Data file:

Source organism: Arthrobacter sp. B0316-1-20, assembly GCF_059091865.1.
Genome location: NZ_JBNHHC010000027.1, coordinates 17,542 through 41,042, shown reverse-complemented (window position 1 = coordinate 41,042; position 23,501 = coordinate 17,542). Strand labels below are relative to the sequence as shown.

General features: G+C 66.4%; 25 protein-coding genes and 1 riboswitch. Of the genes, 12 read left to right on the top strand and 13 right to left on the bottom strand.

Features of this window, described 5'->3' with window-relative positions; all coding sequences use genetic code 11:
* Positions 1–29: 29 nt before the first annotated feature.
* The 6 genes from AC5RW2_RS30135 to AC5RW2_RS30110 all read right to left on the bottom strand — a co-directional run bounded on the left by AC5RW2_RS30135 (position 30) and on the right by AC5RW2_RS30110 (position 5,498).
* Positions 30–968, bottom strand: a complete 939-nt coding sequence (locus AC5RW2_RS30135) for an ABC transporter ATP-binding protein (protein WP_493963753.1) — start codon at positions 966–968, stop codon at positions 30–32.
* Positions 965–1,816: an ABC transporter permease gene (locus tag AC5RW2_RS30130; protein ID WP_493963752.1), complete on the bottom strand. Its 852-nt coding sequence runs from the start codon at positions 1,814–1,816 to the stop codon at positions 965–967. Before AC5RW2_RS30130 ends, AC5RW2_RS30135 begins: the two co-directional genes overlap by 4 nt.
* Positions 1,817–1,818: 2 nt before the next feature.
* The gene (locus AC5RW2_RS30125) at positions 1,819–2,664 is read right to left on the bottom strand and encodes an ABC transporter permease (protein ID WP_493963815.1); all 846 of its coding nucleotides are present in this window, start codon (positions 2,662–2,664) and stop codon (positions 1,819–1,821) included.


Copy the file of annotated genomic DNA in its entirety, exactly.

Source organism: Arthrobacter sp. B0316-1-20, assembly GCF_059091865.1.
Genome location: NZ_JBNHHC010000027.1, coordinates 17,542 through 41,042, shown reverse-complemented (window position 1 = coordinate 41,042; position 23,501 = coordinate 17,542). Strand labels below are relative to the sequence as shown.

General features: G+C 66.4%; 25 protein-coding genes and 1 riboswitch. Of the genes, 12 read left to right on the top strand and 13 right to left on the bottom strand.

Features of this window, described 5'->3' with window-relative positions; all coding sequences use genetic code 11:
* Positions 1–29: 29 nt before the first annotated feature.
* The 6 genes from AC5RW2_RS30135 to AC5RW2_RS30110 all read right to left on the bottom strand — a co-directional run bounded on the left by AC5RW2_RS30135 (position 30) and on the right by AC5RW2_RS30110 (position 5,498).
* Positions 30–968, bottom strand: a complete 939-nt coding sequence (locus AC5RW2_RS30135) for an ABC transporter ATP-binding protein (protein WP_493963753.1) — start codon at positions 966–968, stop codon at positions 30–32.
* Positions 965–1,816: an ABC transporter permease gene (locus tag AC5RW2_RS30130; protein ID WP_493963752.1), complete on the bottom strand. Its 852-nt coding sequence runs from the start codon at positions 1,814–1,816 to the stop codon at positions 965–967. Before AC5RW2_RS30130 ends, AC5RW2_RS30135 begins: the two co-directional genes overlap by 4 nt.
* Positions 1,817–1,818: 2 nt before the next feature.
* The gene (locus AC5RW2_RS30125) at positions 1,819–2,664 is read right to left on the bottom strand and encodes an ABC transporter permease (protein ID WP_493963815.1); all 846 of its coding nucleotides are present in this window, start codon (positions 2,662–2,664) and stop codon (positions 1,819–1,821) included.